Packing Tips for Traveling Women

Five Things You Should Know!

Let’s face it, we all have to pack our bags when we travel, and this can be quite a difficult task for women with their many choices. Packing is an art in itself; packing light is a ninja skill. Finding my inner packing ninja has been a welcomed challenge time and time again, and I’ve mastered it. Here are five tips to start you on your way to becoming a packing ninja yourself. 

1. Get a backpack that fits YOUR body

If you’re going to pack right, you first need the right backpack. Don’t listen to anyone who insists you need a massive backpack just because you’ll be traveling for a long time. Most women are not built to carry massive backpacks, and I found this out the hard way. Go see the experts at REI to get fit for your pack. The most important rule: don’t let the length of your trip determine your pack size; rather, let your body size and strength be the determining factors.

2. Only pack about 80% full

This means two things: don’t overpack and only bring what fits. The best way to do this is to pack versatile and interchangeable outfits. The more outfits you can create out of just a few tops and bottoms, the better. And allow space for buying fun things overseas (scarves, accessories, art). One way to ensure you will have extra space is to pack any new items you buy in their entire packaging. For example, if you buy tampons and they come in a big box, pack the box to take up space; you can ditch it once you get overseas and make the tampons fit in the nooks and crannies of your pack. Bottom line—you never actually need as much as you think you do. 

3. You only need three pairs of shoes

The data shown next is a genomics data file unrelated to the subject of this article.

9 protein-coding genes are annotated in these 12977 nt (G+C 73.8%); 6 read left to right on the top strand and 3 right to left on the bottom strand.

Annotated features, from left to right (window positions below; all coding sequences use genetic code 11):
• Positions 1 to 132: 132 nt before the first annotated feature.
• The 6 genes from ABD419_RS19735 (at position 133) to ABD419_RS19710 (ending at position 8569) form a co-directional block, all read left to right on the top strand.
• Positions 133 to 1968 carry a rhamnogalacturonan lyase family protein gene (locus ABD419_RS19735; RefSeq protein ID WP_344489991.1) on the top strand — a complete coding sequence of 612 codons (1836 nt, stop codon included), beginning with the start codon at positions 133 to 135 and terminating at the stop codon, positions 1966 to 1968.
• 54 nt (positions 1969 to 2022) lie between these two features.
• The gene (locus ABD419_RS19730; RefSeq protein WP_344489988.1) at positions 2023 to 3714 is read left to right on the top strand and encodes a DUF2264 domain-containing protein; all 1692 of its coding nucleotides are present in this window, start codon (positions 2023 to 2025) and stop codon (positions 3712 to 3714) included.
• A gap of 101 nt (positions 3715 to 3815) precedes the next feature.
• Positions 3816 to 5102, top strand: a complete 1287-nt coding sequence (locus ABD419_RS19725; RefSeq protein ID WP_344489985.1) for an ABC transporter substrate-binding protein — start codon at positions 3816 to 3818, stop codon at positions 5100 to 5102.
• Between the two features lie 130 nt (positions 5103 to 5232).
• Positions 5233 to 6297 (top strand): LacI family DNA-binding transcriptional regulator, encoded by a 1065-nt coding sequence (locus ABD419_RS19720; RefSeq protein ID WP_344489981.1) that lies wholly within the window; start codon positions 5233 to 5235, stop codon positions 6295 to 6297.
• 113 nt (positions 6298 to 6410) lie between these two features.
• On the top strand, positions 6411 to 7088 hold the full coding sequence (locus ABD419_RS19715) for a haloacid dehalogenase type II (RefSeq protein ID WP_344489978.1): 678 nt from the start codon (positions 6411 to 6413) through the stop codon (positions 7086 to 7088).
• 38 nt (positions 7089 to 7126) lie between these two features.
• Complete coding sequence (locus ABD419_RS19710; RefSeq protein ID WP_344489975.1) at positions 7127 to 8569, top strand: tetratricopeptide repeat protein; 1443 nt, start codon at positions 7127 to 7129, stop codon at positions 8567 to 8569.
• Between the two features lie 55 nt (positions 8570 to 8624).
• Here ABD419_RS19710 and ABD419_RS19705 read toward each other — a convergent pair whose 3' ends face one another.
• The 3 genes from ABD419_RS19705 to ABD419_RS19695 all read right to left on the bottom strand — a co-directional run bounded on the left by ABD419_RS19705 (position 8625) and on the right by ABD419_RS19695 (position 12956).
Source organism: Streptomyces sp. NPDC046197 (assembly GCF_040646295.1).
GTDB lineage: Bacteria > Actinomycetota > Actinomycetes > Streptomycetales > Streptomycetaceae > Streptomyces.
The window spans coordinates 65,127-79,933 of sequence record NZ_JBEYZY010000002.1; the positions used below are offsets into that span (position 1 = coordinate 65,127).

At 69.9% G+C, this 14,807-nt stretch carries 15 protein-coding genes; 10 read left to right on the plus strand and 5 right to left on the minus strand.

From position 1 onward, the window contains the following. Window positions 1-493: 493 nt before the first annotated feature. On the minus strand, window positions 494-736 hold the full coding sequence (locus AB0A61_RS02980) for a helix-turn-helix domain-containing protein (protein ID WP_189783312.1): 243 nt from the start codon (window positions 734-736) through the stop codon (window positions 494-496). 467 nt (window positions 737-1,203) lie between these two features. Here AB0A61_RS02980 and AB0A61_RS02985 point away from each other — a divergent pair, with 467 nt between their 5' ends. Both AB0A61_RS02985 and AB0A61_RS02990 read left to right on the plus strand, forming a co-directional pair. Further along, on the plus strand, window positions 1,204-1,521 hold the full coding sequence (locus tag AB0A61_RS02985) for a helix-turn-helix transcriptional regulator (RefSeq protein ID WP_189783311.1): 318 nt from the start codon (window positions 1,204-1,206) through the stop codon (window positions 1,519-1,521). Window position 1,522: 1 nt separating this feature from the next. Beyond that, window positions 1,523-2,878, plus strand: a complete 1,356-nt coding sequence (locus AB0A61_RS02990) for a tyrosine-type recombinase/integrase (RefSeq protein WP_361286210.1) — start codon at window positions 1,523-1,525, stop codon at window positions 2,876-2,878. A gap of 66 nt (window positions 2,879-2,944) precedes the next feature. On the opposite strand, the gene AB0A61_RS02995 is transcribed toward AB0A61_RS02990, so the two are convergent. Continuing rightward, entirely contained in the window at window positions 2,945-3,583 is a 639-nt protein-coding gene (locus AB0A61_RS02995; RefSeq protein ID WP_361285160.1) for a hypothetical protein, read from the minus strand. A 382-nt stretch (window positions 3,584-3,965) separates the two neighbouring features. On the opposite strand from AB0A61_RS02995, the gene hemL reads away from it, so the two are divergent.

Flip flops, even if you’re not headed to the beach, you’ll need these for showers.
Comfortable walking shoes, these can be hard to find. I swear by my Skechers Bikers-Step-Up Mary Janes if you need a recommendation. 

Option for warm weather: flats or gladiator sandals that pack easily and can be dressed up or not. Option for cold weather: comfortable pair of flat-bottomed boots that can be dressed up or not (wear these on the plane so you don’t have to pack them). If you must account for an extra activity that requires specific shoes, then bring shoes for that activity, otherwise resist the temptation to bring too many pairs of shoes!  See my Web site post on “The 3 Best Travel Shoes for Women”

4. Bring safety pins and a scarf

Safety pins are the backpacker fix-all. Use them for wardrobe, backpack, or purse malfunctions, to fix sunglasses (they can take the place of a screw), and most importantly to lock zippers (yes—a safety pin properly affixed prevents a zipper from opening—don’t make it easy for people to steal from you). On that note, bonus tip: always bring a purse that zips closed. 

A scarf is essential for its versatility. Use it as an extra layer if you’re cold, an accessory to an outfit, a wrap if you need to cover up to enter cathedrals, mosques, monasteries, etc., a towel if you find yourself without one, and use it as a sheet if you want to cover up your hostel or hotel pillow. 

5. Leggings are genius for traveling

Cotton/spandex leggings are the perfect bottoms for traveling. They are comfortable, stylish, and pack lighter and smaller than jeans. Generally, leggings should be worn with tops that cover your bottom because it’s more socially acceptable (even if it’s just a long tank top). If you don’t have enough tops like this, the cheat around that is to bring a cotton spandex mini skirt that can be worn over the leggings, looks nice, and hardly takes up any space to pack. The skirt also doubles for dressy bottoms if necessary. 

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Bonus Tip: Bring a plastic grocery bag for dirty/muddy shoes to keep the “shoe-ness” off your clothing.

For more packing tips just like this, check out my Web site post “Ninja Packing Tips: Packing List for Europe in Just a 30L Backpack” and subscribe to my newsletter to get a free download of Ninja Packing Tips: How to Pack for 2 Weeks in a Tropical Destination in Just a 30L Backpack

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Jackie Laulainen has been backpacking the world since 2003. Author of The Aspiring Traveler’s Handbook: A Preparation Guide to International Travel, she started the site which is a travel blog and podcast designed to equip and inspire Americans to travel the world, on a budget. She is also a freelance writer for Yahoo Travel, and when she’s not traveling the world, you can find her exploring her own beautiful backyard of Bozeman.

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